Here We Go Again!

By: Conrad Neuf , Contributing Writer
In: Old Houses, Old House Musings, In The News

I recently read an article on the abuses that have been made to the first time home buyer tax credit that is set to expire in November. I am not going to get into the politics of whether or not the program should have been established in the first place, but it was established with the hope that it would help people decide to go ahead and make a house purchase by making houses a little more affordable. With the mortgage interest rates being as low as they have been over the last year or so, and house prices dropping down to more reasonable levels, I can’t help but think that this tax credit helped some families purchase their first house, perhaps an old house that needed to be saved.

Yet, it always seems like there are people who will abuse a system for their financial benefit. We have all heard about the abuses that have taken place over recent years on Wall Street, the risky loans that big banks made to realize large profits, the problems of the large automakers, but the problems exist at all levels of our society. It seems like no matter how good intentioned a program or company is there will always be someone who will abuse the program for their own financial gain.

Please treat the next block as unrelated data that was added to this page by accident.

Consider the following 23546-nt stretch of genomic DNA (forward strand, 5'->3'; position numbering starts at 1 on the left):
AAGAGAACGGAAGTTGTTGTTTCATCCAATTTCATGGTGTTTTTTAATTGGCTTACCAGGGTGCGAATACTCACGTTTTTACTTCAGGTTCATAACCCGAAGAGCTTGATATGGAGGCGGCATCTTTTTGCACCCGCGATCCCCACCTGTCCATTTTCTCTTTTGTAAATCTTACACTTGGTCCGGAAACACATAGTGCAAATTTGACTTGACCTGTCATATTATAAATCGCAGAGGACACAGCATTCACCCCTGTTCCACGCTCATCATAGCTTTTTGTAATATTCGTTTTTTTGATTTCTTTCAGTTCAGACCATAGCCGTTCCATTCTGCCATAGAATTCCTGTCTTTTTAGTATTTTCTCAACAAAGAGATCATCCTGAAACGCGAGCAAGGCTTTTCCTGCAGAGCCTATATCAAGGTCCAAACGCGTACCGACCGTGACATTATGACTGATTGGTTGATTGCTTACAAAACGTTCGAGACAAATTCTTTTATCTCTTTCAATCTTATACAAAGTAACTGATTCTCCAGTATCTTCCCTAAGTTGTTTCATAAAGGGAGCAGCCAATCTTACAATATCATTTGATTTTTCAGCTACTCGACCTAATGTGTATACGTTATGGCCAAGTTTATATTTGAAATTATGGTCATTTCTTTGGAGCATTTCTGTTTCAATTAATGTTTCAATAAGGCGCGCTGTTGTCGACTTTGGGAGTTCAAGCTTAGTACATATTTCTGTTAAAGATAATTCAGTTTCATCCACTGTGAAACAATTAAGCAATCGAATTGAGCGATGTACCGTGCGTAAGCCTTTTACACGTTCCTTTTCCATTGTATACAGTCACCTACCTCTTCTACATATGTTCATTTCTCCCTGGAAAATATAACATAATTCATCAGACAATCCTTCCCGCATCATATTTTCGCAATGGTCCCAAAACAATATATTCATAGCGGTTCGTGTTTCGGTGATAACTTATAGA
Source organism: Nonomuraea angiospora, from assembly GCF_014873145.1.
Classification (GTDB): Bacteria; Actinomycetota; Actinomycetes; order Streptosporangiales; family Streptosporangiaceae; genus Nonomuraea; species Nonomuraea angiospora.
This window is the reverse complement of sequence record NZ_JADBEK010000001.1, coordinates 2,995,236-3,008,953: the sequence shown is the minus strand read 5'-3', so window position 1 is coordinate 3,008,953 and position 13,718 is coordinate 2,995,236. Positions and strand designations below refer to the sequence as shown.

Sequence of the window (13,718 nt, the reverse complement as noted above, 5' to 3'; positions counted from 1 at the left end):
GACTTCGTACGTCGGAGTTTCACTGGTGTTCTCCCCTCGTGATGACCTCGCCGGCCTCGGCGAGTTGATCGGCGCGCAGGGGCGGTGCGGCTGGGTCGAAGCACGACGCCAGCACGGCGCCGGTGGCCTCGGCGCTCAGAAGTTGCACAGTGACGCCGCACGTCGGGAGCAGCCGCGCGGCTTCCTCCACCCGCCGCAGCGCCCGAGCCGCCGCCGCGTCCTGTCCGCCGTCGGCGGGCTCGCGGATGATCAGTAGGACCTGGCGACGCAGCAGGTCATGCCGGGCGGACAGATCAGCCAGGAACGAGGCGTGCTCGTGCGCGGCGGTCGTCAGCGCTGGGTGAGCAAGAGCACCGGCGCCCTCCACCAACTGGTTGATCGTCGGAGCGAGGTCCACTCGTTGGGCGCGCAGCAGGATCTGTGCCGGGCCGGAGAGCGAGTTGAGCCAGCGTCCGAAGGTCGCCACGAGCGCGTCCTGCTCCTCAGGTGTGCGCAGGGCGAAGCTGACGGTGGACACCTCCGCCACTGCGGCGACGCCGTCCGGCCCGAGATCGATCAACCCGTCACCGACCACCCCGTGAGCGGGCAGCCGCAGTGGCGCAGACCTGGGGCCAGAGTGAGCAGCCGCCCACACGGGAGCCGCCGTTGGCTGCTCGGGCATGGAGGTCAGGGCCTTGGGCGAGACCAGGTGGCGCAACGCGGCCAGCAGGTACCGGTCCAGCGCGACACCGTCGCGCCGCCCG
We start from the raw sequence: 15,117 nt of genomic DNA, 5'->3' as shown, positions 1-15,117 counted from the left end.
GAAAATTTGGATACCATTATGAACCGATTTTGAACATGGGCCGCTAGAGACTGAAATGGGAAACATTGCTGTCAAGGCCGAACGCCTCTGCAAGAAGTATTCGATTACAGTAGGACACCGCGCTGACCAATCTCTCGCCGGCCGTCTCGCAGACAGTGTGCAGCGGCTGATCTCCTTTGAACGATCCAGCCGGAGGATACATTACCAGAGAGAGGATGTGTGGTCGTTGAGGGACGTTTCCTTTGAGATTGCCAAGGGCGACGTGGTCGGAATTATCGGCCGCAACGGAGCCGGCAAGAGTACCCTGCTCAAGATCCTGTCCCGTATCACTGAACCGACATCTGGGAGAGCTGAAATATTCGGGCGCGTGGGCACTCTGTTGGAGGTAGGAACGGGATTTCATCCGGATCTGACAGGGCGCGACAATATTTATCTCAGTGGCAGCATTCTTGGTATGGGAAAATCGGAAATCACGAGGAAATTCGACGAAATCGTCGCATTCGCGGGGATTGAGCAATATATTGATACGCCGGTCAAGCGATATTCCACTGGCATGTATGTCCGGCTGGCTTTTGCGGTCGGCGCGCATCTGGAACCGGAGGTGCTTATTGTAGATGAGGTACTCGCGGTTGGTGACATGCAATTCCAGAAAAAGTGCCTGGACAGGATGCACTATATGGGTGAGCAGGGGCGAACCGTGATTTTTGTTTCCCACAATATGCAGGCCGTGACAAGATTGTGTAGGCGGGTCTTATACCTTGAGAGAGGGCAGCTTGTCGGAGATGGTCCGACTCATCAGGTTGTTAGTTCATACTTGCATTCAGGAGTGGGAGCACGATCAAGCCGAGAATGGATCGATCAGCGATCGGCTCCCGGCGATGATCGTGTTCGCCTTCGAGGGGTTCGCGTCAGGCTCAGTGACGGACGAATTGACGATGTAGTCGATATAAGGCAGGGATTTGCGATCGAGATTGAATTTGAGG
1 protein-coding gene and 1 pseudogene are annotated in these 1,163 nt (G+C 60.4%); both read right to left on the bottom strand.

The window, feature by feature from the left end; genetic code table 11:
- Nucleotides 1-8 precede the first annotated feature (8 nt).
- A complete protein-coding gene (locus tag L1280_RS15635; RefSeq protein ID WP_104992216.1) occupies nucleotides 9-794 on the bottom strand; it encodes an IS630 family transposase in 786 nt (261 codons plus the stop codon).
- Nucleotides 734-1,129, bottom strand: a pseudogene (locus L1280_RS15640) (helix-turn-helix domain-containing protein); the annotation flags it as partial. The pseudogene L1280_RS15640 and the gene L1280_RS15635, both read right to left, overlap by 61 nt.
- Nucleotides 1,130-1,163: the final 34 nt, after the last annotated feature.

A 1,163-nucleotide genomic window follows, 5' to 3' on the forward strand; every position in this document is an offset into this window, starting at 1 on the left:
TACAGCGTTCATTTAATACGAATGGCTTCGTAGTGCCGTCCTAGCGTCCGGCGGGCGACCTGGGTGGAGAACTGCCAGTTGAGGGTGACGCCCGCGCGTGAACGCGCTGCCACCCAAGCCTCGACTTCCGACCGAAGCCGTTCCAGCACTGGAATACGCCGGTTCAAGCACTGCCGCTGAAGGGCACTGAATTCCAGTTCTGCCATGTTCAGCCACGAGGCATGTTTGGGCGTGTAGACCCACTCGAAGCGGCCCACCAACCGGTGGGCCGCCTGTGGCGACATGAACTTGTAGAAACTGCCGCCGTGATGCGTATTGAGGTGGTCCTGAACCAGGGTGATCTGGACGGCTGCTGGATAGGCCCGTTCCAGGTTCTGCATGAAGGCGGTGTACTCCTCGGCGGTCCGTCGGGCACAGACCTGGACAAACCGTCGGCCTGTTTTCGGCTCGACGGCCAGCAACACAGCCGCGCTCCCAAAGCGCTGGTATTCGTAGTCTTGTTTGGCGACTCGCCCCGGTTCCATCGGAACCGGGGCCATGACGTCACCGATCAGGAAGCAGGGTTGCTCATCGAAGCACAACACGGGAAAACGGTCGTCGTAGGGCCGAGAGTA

I remember a few years ago in the aftermath of Katrina how inspirational the stories were of the people and groups who went to Louisiana to help rebuild the area. The people who helped rebuild the damaged houses, the groups that gave newly homeless families a place to live, the animal organizations that helped the pets, yet even with all the great stories of assistance that came out of that tragedy there were also the other stories. The companies and individuals that took advantage of the situation to line their own pockets with funds that were intended for those who really needed the help.

The funds for the first time home buyer tax credit are evidently being abused in much the same way with thousands of people taking the credit when they hadn’t met the criteria. Realtors and home builders were starting to be more optimistic about the future, house sales were improving during the past year. How much of the increased sales activity can be attributed to the tax credit? I don’t think anyone can say for sure. If the credit was extended would house sales continue to increase? Would an extended tax credit allow even more young families to buy their first house, to perhaps buy an old house in need of being saved? Again, I don’t know if anyone knows the answer to those questions, but I do know that people abusing a program can ruin it for everyone else.